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Mind the gap 

The Woodruff Arts Center's $320 million endowment practically guarantees the success of some arts institutions in Atlanta. But what about the others?

If you want to see Atlanta's arts gap up close, drop by the Horizon Theatre, Actor's Express, Dad's Garage or just about any of the city's well-regarded, but cash-strapped, theater companies.

Here, actors don't just act; they sometimes move props between scenes. Here, the concessions are poured from two-liter plastic bottles. Here, a climb to the top row of rickety seats doesn't require a flashlight; it damn near calls for a Sherpa and a couple of spotters.

Stroll into the Alliance Theatre, though, with its spacious lobby boasting twin wine bars, a well-dressed clientele and cushy seats, and you can be forgiven for asking: What's up with those other guys?

Good question. Certainly, the arts business is in many ways like any other business -- some just make more money than others.

But in Atlanta, the playing field for the arts is hardly a level one. It's not unusual, say, for the Alliance to close out a year $1 million in the red. So how do they manage to keep the seats upholstered, the props painted, the wine flowing?

Because the Alliance is funded to the tune of $2 million a year by the Woodruff Arts Center, that's how. This is no secret, of course, but some artists and cultural leaders complain that Atlanta's arts scene has evolved into a caste system, with some lucky Brahmins feasting while the untouchables fight for table scraps.

"Intentionally or not, the Woodruff sometimes has a suppressing effect on the local arts community," says Harriet Sanford, who two years ago left her longtime job as head of the Fulton County Arts Council to take a similar post in Charlotte. "They have no one to compare themselves to and that's the way they like it. That way, when they do several mediocre shows, no one can tell the difference."

Ouch. But even Woodruff President and CEO Shelton Stanfill concedes that his organization may have helped foster Atlanta's great arts divide through its 30-year history of "operational autonomy" in the ivory tower of its Midtown campus. Says Stanfill: "The disparity between us and the next tier isn't healthy for the city because these smaller groups need to be stable in order to lend our arts scene the richness and diversity it needs."

Only in closing the gap between the haves and the have-nots can Atlanta raise its status above that of a third-rate cultural center now known far better as the birthplace of the glitzy time-killer Aida than as the home of the creator of the killer drama Wit.

The struggle is an important one, whether you're an aesthete or a philistine. A city's quality of life is defined in no small part by its cultural offerings -- or its lack of them. Ask a San Franciscan to describe Atlanta in one word, and they'll say "sprawl" or "traffic." Pretty soon, hot-shot entrepreneurs aren't moving to Atlanta because they see us as a bland mosaic of suburbs whose definition of high art is a Thomas Kinkade print hung over the HDTV.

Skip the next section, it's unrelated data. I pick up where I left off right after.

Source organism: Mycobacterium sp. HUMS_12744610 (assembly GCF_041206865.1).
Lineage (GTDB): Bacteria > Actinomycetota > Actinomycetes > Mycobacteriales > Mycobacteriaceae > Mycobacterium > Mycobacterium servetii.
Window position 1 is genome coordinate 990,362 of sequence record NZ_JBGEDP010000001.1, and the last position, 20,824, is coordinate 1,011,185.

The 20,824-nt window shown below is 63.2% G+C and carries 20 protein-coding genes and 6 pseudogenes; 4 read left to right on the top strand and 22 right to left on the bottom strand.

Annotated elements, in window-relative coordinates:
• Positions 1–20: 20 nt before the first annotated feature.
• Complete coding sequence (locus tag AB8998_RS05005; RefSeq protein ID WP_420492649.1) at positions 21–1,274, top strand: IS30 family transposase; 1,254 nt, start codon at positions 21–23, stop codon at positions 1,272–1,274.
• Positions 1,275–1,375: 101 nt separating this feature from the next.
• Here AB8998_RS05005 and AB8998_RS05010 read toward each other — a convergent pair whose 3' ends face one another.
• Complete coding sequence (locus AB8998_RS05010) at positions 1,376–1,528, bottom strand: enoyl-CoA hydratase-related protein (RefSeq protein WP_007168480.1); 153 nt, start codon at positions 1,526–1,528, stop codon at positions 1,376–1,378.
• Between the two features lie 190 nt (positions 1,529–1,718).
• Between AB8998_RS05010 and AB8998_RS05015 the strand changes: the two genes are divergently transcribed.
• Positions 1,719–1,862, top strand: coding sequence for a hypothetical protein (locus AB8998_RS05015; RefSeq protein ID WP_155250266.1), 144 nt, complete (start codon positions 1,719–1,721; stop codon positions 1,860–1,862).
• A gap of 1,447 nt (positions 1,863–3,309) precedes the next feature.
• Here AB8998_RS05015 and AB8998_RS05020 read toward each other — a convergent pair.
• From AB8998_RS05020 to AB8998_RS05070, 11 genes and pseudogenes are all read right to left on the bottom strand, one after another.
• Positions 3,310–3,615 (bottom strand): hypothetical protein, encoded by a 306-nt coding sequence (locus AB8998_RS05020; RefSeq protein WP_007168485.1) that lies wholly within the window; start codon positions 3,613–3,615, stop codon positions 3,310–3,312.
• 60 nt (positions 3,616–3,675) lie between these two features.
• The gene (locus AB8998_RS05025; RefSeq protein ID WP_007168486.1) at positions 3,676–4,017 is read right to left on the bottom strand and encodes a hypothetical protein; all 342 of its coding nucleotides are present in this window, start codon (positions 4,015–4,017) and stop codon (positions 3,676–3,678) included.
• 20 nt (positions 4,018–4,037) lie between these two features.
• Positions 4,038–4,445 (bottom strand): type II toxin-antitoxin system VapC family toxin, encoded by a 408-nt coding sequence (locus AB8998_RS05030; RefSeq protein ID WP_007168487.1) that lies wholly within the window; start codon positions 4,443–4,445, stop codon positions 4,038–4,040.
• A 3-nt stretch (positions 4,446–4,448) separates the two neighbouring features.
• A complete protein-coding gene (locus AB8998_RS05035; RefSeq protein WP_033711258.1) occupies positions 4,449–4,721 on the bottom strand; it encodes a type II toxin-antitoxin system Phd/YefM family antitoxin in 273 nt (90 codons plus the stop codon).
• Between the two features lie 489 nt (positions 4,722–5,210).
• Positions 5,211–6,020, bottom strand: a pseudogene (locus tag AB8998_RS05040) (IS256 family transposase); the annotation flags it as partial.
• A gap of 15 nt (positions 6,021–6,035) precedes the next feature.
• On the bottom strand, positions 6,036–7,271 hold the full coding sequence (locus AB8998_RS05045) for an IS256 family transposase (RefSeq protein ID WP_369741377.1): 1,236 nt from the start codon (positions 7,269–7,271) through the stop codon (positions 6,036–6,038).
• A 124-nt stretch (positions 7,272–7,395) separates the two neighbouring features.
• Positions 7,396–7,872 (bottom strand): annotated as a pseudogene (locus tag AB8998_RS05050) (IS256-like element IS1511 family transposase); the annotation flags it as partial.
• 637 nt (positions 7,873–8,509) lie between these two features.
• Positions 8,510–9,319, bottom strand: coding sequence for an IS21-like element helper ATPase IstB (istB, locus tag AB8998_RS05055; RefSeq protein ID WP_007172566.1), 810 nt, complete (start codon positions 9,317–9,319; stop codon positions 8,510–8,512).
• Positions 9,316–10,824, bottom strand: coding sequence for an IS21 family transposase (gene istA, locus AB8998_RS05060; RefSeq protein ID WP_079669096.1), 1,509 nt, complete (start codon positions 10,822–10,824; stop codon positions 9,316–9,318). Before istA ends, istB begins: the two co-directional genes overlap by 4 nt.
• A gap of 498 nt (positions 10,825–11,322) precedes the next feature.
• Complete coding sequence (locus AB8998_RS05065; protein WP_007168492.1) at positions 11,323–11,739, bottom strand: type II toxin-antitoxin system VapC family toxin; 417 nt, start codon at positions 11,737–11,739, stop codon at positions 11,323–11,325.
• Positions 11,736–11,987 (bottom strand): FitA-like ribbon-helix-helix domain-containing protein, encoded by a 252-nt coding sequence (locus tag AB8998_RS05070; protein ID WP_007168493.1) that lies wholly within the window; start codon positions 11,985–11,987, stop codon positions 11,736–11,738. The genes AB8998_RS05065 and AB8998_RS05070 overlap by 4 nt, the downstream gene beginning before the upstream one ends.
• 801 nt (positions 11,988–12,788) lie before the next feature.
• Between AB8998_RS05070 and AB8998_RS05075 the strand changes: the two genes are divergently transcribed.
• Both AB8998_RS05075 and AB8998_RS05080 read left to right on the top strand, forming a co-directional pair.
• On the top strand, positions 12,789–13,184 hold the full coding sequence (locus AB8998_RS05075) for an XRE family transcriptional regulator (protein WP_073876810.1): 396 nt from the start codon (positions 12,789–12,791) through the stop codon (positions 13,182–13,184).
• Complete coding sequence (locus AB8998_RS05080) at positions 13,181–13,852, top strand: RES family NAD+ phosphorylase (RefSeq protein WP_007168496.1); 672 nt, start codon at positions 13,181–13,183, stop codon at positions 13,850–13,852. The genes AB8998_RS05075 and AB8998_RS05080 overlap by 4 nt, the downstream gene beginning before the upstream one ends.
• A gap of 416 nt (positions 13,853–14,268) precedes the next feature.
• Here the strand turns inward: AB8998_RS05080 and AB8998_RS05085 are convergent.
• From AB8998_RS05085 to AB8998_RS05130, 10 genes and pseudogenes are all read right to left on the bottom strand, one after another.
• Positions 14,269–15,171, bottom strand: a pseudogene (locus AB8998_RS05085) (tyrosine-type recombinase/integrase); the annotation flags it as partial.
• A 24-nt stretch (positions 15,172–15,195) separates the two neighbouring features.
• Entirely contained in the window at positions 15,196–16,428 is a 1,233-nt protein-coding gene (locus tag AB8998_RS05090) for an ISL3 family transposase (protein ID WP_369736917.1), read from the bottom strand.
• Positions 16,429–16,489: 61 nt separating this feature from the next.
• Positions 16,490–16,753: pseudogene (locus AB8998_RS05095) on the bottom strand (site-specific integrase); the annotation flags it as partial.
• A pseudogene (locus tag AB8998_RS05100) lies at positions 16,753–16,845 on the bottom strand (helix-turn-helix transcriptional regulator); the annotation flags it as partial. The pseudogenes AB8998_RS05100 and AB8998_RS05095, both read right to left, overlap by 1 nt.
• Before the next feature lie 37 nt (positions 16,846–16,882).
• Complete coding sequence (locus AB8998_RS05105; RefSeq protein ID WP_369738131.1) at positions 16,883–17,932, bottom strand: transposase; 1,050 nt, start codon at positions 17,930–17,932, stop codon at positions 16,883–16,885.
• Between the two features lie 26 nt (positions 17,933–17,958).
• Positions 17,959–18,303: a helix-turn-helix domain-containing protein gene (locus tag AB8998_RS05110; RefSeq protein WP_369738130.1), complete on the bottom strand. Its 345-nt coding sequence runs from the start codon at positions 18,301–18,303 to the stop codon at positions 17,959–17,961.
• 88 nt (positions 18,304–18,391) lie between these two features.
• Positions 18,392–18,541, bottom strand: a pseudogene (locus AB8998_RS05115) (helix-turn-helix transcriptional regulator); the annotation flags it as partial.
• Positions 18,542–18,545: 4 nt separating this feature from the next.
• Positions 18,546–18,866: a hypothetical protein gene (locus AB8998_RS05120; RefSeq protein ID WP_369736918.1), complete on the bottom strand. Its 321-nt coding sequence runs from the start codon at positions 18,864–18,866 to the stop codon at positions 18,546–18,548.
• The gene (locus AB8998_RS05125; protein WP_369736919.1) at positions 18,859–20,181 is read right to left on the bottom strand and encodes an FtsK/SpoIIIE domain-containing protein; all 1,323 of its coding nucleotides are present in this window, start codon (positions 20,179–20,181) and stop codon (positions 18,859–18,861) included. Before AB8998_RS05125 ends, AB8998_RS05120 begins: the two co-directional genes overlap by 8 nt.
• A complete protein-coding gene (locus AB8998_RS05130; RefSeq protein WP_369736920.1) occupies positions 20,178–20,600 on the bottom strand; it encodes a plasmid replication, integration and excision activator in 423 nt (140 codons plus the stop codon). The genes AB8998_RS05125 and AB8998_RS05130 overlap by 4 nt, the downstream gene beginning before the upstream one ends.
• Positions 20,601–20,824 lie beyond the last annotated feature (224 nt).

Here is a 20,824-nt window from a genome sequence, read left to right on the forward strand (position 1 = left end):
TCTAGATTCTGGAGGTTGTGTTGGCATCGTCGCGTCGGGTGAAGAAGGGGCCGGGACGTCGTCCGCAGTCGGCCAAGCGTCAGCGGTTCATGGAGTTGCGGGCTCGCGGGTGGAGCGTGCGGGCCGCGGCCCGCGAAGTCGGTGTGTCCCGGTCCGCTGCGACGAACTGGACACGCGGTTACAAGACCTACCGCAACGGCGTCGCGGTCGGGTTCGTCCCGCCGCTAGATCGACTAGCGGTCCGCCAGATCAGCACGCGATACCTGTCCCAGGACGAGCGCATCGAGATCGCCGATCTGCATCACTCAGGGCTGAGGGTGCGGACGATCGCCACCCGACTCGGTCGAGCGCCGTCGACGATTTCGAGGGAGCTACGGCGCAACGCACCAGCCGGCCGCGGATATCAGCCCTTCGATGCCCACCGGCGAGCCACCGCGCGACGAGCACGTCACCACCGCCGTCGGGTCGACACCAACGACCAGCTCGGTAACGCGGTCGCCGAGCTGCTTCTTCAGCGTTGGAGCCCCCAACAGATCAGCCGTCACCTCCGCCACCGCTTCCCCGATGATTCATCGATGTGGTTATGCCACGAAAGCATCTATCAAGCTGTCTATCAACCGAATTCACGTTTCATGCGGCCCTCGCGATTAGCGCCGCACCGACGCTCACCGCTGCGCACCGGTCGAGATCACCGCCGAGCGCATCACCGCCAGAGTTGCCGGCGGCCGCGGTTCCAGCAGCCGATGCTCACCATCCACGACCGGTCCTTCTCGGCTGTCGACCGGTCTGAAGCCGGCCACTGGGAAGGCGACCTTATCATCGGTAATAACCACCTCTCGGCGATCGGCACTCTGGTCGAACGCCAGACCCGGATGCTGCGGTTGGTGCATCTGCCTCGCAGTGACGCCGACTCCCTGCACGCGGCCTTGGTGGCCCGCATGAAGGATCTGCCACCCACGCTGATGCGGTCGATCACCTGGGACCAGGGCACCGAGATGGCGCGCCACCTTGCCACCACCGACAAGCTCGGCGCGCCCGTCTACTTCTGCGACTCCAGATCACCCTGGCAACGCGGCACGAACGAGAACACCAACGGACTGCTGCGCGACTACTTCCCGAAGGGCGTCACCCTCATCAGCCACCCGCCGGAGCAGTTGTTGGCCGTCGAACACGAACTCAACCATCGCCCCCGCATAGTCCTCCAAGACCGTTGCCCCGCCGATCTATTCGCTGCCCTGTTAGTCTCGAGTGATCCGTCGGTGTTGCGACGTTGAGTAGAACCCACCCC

As major cities go, even American cities, Atlanta's a young'un. War, Sherman's pyromania, Reconstruction, a ruined economy, race riots -- none of these are typically associated with helping build a strong cultural legacy. The South has played catch-up for decades in most social and economic arenas, so it's little surprise that support for the arts likewise lags behind. Atlanta can claim no Andrew Carnegie, no J. Paul Getty, no Peggy Guggenheim, no visionary pioneer of arts philanthropy. Unless, of course, you count Coke magnate Robert W. Woodruff.

In the decades before the 1960s, arts advocacy in Atlanta was largely a garden-club affair, discussed over cucumber sandwiches on Buckhead patios. It took the June 1962 plane crash at Orly Airfield in Paris that killed 106 of Atlanta's leading arts patrons to deliver the means for the city to forge its own claim to the arts. Although not known as an arts enthusiast, Woodruff responded to the tragedy by giving $4 million to endow a memorial arts center, which included the new High Museum, the long-established art college and symphony and, a short time later, the newly formed Alliance Theatre.

It's difficult to overestimate the level of financial security that comes with membership in the Woodruff Center, which boasts an endowment topping $320 million.

For example, in 1990, the Academy Theatre, the city's oldest theater group and a perennial competitor of the Alliance, folded when it hit cost overruns in renovating its Midtown facilities. After 34 years, the top-rank company was done in by a $150,000 debt. Yet, because of the Woodruff Factor, the Alliance has spent recent years under a $1 million-plus deficit and seems in no danger of closing up shop. As soon as the dust settled on the Academy, the Woodruff swept in and bought the vacant building, renamed it the 14th Street Playhouse and began renting space to smaller organizations.

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